Vol. 45, No. 3
Development and Analysis of a Supply Chain Strategy Taxonomy
This research derives a numerical taxonomy that classifies manufacturers with similar combinations of supply chain (SC) capabilities into three SC Strategy Groups. This research also explores the relationship between the SC Strategy Groups and contextual factors, competitive priorities and firm performance. There are significant differences among the SC Strategy Groups for the location of the firm, the level of uncertainty, the competitiveness of the market and firm performance. Surprisingly, there is no relationship between the SC Strategy Groups and a firm's competitive priorities, indicating that firms often are not linking their SC strategy to their competitive strategy.
Kathleen McKone-Sweet, Ph.D., is Associate Professor in the Technology Operations and Information Management Division at Babson College, Babson Park, Massachusetts
Yoo-Taek Lee, D.B.A., is Assistant Professor of Technology and Operations Management at Babson College, Babson Park, Massachusetts.
Special Topic Forum on Supply Networks: Theories and Models
Co-edited by Thomas Y. Choi, Arizona State University
Kevin J. Dooley, Arizona State University
Triads in Services Outsourcing: Bridge, Bridge Decay and Bridge Transfer (invited paper)
Typically, a triad of actors is involved in any outsourcing situation: the buyer, the supplier, and the buyer's customer. In manufacturing, the buyer acts as a bridge between its supplier and its customer; and maintains this bridge position before, during and after the outsourcing. However, in services, the relationship structures among the three actors change before, during and after the outsourcing. Before outsourcing (i.e., during the contract negotiation stage), the buyer is the "bridge" between its supplier and its customer. During implementation, this bridge position begins to "decay" as its supplier comes in direct contact with the buyer's customer. Post-implementation, the bridge position is intended to be "transferred" to the supplier. However, if left unmanaged, this state of transferred bridge position has serious performance implications for the buyer. The supplier now is the bridge and thus enjoys the leverage inherent in being a bridge. This point has been missed in many services outsourcing ventures by major multinational corporations. To mitigate this effect, we propose that the buyer should continue to actively interact with its customer and closely monitor the supplier in order to prevent the supplier from solidifying its bridge position.
Mei Li is a Ph.D. candidate at Arizona State University in Tempe, Arizona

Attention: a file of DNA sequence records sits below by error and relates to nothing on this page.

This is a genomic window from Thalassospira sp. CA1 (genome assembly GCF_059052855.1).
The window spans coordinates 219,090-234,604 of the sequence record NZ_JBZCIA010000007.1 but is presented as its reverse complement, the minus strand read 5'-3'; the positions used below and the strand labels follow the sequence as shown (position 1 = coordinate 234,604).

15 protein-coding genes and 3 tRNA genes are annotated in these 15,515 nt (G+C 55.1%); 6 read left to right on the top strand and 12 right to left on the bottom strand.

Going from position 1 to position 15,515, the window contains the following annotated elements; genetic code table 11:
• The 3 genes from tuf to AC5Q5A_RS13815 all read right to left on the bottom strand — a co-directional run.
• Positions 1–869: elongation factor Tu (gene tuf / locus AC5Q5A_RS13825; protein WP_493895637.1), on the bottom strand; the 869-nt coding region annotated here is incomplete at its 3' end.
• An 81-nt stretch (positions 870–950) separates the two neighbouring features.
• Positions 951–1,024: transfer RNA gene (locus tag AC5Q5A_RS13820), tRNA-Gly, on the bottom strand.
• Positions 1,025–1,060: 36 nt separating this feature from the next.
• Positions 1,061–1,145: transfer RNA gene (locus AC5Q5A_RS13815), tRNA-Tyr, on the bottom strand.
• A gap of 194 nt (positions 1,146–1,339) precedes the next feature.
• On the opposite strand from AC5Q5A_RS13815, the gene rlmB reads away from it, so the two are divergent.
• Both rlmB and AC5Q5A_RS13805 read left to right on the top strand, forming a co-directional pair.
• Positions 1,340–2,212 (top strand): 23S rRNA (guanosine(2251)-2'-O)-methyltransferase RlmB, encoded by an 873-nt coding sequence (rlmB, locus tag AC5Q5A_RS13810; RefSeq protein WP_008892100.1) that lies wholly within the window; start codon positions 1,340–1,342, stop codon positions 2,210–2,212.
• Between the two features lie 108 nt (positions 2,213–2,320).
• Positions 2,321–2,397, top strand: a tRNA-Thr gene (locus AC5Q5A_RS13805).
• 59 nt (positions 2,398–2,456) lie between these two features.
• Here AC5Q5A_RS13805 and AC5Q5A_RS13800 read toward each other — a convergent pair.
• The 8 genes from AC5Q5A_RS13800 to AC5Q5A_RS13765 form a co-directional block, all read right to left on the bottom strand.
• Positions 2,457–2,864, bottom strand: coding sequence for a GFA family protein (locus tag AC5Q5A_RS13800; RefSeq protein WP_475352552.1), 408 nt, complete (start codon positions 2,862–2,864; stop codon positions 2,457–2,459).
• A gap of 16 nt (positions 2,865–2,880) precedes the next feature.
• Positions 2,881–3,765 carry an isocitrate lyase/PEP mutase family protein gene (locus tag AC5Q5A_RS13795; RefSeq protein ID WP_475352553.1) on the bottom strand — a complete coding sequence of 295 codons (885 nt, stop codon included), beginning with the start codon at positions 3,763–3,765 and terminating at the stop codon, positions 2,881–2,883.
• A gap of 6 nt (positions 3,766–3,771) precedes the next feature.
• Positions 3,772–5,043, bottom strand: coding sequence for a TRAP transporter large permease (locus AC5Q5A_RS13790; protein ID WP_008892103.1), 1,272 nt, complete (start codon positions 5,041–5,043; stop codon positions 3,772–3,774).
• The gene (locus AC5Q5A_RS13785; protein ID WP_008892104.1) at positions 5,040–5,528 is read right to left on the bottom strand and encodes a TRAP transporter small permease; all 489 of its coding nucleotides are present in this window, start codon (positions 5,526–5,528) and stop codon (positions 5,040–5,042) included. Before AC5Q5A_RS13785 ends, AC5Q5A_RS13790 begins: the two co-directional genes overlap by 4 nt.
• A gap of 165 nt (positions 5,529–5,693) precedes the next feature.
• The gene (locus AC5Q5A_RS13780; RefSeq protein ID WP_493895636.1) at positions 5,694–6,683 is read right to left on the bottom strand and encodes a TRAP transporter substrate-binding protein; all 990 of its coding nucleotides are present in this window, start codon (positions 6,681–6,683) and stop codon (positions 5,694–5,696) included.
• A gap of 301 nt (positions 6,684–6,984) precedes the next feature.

Thomas Y. Choi, Ph.D., is Professor of Supply Chain Management/John G. and Barbara A. Bebbling Professor of Business at Arizona State University, Tempe, Arizona.
Traceability and Normal Accident Theory: How Does Supply Network Complexity Influence the Traceability of Adverse Events?
In this paper, we develop theory about the relationship between supply network complexity and the traceability of adverse events. Because adverse events in complex supply networks are frequent and sometimes catastrophic, understanding how they happen is critical for the management of quality in complex supply networks. Drawing on literatures that deal with normal accidents, traceability, transparency and network complexity, we develop propositions that help explain how traceable adverse events will be in different types of supply networks. Drawing on examples from food supply networks, we illustrate the barriers to traceability associated with different types of complex network structure. We end by discussing managerial and academic implications for the design of traceability systems and supply networks.
Paul F. Skilton, Ph.D., is Assistant Professor in the Morrison School of Management and Agribusiness at Arizona State University-Polytechnic in Mesa, Arizona
Jessica L. Robinson is a Ph.D. candidate at Arizona State University-Polytechnic in Mesa, Arizona.
Investigating Population and Topological Evolution in a Complex Adaptive Supply Network (invited paper)
This paper investigates the dynamics of a complex adaptive supply network (CASN), focusing on understanding stability of the structural evolution of a supply network and supplier population emergence. Supply network evolution data collected from simulated responses of the U.S. automobile industry are used in multivariate statistics and time series analysis to identify patterns of network evolution. This analysis reveals that the type of environment in which a supply network evolves appears to be a major factor in determining the critical timing of structural changes during the evolution of a CASN. Further, time series analysis of firm population evolution highlights how supply networks evolve due to path dependencies in the CASN system. Information about these two aspects of supply network evolution can prove useful to a decision maker in determining how to respond to supply network changes.
Surya D. Pathak, Ph.D., is Assistant Professor of Operations Management in the Business Program at the University of Washington, Bothell, Washington,
David M. Dilts, Ph.D., is the Director of Clinical Research for the Knight Cancer Institute and Professor of Healthcare Management in the Division of Management at the Oregon Health & Science University, Portland, Oregon
Sankaran Mahadevan, Ph.D., is Professor of Civil and Environmental Engineering, and the Director of the Reliability and Risk Engineering/Management graduate program, at Vanderbilt University, Nashville, Tennessee.